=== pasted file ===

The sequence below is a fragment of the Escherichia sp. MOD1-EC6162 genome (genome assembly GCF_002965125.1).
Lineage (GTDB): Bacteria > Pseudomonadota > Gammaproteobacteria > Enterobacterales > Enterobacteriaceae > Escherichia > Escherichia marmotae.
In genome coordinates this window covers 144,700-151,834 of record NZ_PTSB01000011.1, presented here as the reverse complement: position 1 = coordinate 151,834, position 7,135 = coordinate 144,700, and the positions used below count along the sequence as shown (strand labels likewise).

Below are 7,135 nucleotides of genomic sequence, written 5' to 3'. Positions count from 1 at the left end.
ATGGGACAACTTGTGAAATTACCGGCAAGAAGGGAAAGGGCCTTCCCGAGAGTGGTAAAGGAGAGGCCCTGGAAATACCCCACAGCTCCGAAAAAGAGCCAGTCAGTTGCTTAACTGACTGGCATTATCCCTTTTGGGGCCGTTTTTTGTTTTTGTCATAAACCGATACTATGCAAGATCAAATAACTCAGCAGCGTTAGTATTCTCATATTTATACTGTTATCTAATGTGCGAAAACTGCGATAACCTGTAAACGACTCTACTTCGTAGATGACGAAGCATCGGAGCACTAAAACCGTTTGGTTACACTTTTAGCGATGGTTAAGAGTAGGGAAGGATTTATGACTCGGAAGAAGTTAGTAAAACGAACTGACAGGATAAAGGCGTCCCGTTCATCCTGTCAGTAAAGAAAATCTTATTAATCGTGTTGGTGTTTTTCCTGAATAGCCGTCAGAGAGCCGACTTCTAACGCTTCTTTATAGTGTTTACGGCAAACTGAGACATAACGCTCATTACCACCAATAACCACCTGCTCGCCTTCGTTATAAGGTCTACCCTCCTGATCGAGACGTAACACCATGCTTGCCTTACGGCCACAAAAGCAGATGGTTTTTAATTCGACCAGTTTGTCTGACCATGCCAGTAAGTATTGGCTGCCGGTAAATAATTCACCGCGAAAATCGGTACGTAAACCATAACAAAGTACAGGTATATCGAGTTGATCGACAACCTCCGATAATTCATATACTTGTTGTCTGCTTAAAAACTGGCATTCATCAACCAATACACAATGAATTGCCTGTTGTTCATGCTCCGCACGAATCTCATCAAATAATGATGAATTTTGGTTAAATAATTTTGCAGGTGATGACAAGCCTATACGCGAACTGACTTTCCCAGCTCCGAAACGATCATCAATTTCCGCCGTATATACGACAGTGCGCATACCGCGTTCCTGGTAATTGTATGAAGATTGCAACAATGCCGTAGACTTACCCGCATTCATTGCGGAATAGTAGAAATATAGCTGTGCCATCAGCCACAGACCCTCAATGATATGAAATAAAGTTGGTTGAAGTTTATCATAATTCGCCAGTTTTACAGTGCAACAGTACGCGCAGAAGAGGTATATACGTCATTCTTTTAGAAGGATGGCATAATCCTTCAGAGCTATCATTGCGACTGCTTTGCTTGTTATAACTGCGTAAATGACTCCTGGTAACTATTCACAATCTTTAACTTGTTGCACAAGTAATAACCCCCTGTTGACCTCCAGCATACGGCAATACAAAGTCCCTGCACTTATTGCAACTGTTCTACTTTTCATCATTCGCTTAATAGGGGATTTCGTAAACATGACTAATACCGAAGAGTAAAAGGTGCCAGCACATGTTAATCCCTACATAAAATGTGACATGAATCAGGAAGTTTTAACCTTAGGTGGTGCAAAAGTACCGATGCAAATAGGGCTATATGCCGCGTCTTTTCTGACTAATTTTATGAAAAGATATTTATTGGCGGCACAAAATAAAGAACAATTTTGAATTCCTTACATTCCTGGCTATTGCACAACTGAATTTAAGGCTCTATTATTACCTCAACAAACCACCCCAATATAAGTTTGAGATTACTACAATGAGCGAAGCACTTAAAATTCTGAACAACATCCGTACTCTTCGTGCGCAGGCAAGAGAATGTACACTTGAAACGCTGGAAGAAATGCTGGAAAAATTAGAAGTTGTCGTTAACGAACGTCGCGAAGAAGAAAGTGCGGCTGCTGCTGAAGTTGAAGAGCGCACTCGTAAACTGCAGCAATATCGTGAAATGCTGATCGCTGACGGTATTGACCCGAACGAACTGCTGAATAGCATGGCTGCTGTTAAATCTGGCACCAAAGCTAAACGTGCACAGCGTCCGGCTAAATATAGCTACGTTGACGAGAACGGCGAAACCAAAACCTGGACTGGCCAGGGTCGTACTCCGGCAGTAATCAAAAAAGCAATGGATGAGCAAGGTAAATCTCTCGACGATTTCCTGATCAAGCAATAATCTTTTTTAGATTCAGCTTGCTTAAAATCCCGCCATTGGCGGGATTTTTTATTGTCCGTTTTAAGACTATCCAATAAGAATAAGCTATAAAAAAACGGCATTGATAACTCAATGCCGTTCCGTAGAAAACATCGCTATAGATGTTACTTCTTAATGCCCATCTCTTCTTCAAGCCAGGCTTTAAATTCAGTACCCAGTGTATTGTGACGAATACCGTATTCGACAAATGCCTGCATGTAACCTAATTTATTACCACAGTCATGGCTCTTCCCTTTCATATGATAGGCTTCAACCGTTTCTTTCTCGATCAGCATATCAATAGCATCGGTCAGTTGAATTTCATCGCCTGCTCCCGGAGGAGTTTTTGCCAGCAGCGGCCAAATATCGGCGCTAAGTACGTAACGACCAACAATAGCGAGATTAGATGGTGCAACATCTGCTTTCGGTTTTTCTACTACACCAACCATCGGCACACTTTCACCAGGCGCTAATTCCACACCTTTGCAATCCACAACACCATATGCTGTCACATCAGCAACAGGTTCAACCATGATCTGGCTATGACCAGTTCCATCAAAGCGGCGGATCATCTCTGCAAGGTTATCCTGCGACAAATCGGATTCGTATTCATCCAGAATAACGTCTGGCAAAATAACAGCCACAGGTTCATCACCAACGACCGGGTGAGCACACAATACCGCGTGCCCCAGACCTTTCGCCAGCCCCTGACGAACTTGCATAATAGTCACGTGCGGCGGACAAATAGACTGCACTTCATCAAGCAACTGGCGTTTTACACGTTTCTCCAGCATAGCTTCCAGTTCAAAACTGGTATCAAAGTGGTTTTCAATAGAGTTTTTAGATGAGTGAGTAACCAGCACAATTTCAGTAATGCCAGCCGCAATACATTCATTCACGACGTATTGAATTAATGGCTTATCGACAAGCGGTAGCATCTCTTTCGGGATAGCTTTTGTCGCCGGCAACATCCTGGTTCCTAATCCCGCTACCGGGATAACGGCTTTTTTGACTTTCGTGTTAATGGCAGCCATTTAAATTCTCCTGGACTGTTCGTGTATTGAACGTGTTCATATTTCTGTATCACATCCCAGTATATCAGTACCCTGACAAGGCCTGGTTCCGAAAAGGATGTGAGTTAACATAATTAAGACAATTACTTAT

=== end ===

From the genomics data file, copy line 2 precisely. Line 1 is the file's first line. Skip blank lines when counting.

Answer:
Lineage (GTDB): Bacteria > Pseudomonadota > Gammaproteobacteria > Enterobacterales > Enterobacteriaceae > Escherichia > Escherichia marmotae.